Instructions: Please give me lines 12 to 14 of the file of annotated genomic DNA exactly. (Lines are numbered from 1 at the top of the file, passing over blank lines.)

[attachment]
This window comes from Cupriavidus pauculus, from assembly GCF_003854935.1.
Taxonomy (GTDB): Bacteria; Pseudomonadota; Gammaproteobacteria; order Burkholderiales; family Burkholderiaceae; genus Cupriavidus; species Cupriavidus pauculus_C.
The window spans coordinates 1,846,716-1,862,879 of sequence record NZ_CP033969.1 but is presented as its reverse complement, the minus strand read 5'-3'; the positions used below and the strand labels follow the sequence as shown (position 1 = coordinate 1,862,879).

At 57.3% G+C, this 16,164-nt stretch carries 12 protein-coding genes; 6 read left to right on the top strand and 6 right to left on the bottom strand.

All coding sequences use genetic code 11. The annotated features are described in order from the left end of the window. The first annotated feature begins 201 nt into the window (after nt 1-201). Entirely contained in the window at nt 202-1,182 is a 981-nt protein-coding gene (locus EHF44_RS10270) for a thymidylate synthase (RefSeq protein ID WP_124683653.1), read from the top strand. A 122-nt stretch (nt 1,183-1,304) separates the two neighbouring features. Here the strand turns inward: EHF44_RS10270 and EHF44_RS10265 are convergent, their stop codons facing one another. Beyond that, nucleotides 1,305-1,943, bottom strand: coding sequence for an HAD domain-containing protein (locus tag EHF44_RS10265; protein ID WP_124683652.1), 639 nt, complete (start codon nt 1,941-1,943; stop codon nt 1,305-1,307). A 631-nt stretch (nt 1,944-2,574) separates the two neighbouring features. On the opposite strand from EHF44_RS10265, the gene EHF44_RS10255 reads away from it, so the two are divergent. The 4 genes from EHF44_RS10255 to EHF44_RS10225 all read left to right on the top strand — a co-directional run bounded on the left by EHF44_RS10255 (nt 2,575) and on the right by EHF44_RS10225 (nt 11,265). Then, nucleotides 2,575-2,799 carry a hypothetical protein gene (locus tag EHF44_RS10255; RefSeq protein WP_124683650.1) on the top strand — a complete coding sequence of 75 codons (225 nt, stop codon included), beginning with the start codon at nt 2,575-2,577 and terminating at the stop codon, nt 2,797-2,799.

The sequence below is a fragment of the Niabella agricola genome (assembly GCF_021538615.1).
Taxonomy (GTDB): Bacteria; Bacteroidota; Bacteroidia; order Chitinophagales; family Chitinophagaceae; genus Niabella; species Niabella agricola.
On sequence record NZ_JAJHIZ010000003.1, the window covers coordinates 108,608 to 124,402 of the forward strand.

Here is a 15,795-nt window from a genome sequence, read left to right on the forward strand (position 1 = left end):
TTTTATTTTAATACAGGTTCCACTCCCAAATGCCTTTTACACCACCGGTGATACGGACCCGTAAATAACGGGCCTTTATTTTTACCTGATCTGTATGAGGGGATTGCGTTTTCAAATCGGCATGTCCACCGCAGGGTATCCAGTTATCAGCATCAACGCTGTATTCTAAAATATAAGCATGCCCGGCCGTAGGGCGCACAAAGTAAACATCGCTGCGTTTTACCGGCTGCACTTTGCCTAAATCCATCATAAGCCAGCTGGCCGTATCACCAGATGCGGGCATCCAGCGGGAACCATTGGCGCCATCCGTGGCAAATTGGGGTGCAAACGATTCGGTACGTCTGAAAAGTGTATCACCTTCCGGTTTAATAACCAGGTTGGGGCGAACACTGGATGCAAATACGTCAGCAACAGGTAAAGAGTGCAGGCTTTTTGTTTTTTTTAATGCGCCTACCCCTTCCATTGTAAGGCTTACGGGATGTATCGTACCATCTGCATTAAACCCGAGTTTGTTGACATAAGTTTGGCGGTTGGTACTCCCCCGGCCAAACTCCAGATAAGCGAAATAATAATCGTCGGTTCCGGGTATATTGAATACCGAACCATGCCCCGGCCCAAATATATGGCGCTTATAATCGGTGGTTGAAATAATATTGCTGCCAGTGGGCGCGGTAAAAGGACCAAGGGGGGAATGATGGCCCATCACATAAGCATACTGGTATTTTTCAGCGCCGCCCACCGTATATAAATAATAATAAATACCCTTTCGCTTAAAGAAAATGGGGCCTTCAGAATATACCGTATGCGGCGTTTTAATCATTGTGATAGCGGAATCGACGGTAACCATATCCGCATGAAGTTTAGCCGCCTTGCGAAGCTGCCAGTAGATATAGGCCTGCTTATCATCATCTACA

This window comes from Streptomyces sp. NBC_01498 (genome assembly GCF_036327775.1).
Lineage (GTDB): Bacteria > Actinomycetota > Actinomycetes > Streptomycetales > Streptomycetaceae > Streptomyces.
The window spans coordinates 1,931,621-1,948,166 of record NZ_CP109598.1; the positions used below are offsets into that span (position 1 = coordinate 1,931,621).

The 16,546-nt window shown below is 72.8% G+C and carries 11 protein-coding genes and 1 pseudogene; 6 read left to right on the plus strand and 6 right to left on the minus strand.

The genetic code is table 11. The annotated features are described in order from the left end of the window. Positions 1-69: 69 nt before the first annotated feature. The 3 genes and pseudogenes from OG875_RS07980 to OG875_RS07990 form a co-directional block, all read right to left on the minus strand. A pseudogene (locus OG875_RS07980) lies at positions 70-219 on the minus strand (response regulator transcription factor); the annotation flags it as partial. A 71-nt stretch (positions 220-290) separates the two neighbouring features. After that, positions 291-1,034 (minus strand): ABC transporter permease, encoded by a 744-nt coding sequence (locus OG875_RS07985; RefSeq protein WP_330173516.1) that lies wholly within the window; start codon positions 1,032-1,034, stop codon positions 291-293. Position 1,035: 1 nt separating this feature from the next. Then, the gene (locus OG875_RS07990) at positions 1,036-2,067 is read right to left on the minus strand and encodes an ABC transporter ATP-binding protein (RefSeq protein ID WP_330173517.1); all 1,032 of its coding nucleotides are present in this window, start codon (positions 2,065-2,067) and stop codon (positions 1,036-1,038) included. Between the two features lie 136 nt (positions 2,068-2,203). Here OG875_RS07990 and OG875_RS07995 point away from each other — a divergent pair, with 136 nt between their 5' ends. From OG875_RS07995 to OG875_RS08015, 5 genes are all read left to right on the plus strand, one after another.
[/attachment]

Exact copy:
Lineage (GTDB): Bacteria > Actinomycetota > Actinomycetes > Streptomycetales > Streptomycetaceae > Streptomyces.
The window spans coordinates 1,931,621-1,948,166 of record NZ_CP109598.1; the positions used below are offsets into that span (position 1 = coordinate 1,931,621).

The 16,546-nt window shown below is 72.8% G+C and carries 11 protein-coding genes and 1 pseudogene; 6 read left to right on the plus strand and 6 right to left on the minus strand.